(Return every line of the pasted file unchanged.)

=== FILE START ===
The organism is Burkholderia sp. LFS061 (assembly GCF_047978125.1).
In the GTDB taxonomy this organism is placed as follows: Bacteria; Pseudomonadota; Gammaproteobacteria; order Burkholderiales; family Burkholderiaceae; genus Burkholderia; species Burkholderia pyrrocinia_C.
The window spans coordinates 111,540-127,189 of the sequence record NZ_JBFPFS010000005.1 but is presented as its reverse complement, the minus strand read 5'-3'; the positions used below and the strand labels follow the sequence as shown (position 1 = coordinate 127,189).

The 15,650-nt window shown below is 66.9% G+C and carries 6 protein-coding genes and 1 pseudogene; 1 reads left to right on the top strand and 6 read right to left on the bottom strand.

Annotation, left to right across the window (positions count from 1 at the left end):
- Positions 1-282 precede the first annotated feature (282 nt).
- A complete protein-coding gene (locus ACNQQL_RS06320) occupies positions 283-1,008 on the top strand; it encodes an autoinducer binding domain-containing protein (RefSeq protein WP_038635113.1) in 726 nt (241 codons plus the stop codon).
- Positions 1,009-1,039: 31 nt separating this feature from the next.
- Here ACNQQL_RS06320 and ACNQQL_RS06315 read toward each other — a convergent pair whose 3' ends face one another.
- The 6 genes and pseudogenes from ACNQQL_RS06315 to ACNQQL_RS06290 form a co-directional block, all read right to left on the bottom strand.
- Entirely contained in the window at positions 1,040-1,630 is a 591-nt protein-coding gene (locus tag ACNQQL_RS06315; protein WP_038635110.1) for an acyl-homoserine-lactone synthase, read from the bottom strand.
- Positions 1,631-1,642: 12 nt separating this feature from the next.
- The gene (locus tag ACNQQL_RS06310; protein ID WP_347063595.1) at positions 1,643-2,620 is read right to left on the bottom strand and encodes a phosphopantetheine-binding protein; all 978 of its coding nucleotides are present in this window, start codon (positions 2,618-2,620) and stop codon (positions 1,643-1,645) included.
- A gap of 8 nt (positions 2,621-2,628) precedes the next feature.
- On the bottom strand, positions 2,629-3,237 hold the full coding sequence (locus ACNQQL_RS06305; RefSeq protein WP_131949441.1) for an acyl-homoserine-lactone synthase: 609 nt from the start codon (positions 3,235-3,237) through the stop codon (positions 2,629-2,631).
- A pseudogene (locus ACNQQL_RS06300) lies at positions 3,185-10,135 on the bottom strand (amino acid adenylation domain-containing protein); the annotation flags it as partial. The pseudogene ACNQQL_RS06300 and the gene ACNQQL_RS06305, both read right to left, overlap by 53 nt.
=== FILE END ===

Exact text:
The organism is Burkholderia sp. LFS061 (assembly GCF_047978125.1).
In the GTDB taxonomy this organism is placed as follows: Bacteria; Pseudomonadota; Gammaproteobacteria; order Burkholderiales; family Burkholderiaceae; genus Burkholderia; species Burkholderia pyrrocinia_C.
The window spans coordinates 111,540-127,189 of the sequence record NZ_JBFPFS010000005.1 but is presented as its reverse complement, the minus strand read 5'-3'; the positions used below and the strand labels follow the sequence as shown (position 1 = coordinate 127,189).

The 15,650-nt window shown below is 66.9% G+C and carries 6 protein-coding genes and 1 pseudogene; 1 reads left to right on the top strand and 6 read right to left on the bottom strand.

Annotation, left to right across the window (positions count from 1 at the left end):
- Positions 1-282 precede the first annotated feature (282 nt).
- A complete protein-coding gene (locus ACNQQL_RS06320) occupies positions 283-1,008 on the top strand; it encodes an autoinducer binding domain-containing protein (RefSeq protein WP_038635113.1) in 726 nt (241 codons plus the stop codon).
- Positions 1,009-1,039: 31 nt separating this feature from the next.
- Here ACNQQL_RS06320 and ACNQQL_RS06315 read toward each other — a convergent pair whose 3' ends face one another.
- The 6 genes and pseudogenes from ACNQQL_RS06315 to ACNQQL_RS06290 form a co-directional block, all read right to left on the bottom strand.
- Entirely contained in the window at positions 1,040-1,630 is a 591-nt protein-coding gene (locus tag ACNQQL_RS06315; protein WP_038635110.1) for an acyl-homoserine-lactone synthase, read from the bottom strand.
- Positions 1,631-1,642: 12 nt separating this feature from the next.
- The gene (locus tag ACNQQL_RS06310; protein ID WP_347063595.1) at positions 1,643-2,620 is read right to left on the bottom strand and encodes a phosphopantetheine-binding protein; all 978 of its coding nucleotides are present in this window, start codon (positions 2,618-2,620) and stop codon (positions 1,643-1,645) included.
- A gap of 8 nt (positions 2,621-2,628) precedes the next feature.
- On the bottom strand, positions 2,629-3,237 hold the full coding sequence (locus ACNQQL_RS06305; RefSeq protein WP_131949441.1) for an acyl-homoserine-lactone synthase: 609 nt from the start codon (positions 3,235-3,237) through the stop codon (positions 2,629-2,631).
- A pseudogene (locus ACNQQL_RS06300) lies at positions 3,185-10,135 on the bottom strand (amino acid adenylation domain-containing protein); the annotation flags it as partial. The pseudogene ACNQQL_RS06300 and the gene ACNQQL_RS06305, both read right to left, overlap by 53 nt.